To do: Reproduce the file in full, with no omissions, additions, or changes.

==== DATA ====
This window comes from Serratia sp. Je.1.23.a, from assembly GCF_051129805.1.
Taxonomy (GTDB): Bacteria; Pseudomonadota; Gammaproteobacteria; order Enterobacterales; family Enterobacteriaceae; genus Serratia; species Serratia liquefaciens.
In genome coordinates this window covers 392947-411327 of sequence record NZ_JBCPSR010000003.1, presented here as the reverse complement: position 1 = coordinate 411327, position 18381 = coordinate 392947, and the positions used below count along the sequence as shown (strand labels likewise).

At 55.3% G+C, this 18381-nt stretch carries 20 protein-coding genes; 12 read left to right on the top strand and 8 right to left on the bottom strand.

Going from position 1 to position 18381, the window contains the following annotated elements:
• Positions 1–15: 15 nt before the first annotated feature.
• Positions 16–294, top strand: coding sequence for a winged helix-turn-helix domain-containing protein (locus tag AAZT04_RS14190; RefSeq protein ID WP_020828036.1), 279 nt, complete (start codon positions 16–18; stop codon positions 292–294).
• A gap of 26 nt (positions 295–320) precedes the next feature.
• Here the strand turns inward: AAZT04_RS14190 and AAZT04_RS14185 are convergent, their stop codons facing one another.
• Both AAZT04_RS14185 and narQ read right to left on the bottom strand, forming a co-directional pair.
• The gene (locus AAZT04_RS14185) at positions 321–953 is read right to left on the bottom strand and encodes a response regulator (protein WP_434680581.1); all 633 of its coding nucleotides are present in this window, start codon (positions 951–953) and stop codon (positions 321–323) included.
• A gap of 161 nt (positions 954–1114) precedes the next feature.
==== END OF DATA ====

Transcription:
This window comes from Serratia sp. Je.1.23.a, from assembly GCF_051129805.1.
Taxonomy (GTDB): Bacteria; Pseudomonadota; Gammaproteobacteria; order Enterobacterales; family Enterobacteriaceae; genus Serratia; species Serratia liquefaciens.
In genome coordinates this window covers 392947-411327 of sequence record NZ_JBCPSR010000003.1, presented here as the reverse complement: position 1 = coordinate 411327, position 18381 = coordinate 392947, and the positions used below count along the sequence as shown (strand labels likewise).

At 55.3% G+C, this 18381-nt stretch carries 20 protein-coding genes; 12 read left to right on the top strand and 8 right to left on the bottom strand.

Going from position 1 to position 18381, the window contains the following annotated elements:
• Positions 1–15: 15 nt before the first annotated feature.
• Positions 16–294, top strand: coding sequence for a winged helix-turn-helix domain-containing protein (locus tag AAZT04_RS14190; RefSeq protein ID WP_020828036.1), 279 nt, complete (start codon positions 16–18; stop codon positions 292–294).
• A gap of 26 nt (positions 295–320) precedes the next feature.
• Here the strand turns inward: AAZT04_RS14190 and AAZT04_RS14185 are convergent, their stop codons facing one another.
• Both AAZT04_RS14185 and narQ read right to left on the bottom strand, forming a co-directional pair.
• The gene (locus AAZT04_RS14185) at positions 321–953 is read right to left on the bottom strand and encodes a response regulator (protein WP_434680581.1); all 633 of its coding nucleotides are present in this window, start codon (positions 951–953) and stop codon (positions 321–323) included.
• A gap of 161 nt (positions 954–1114) precedes the next feature.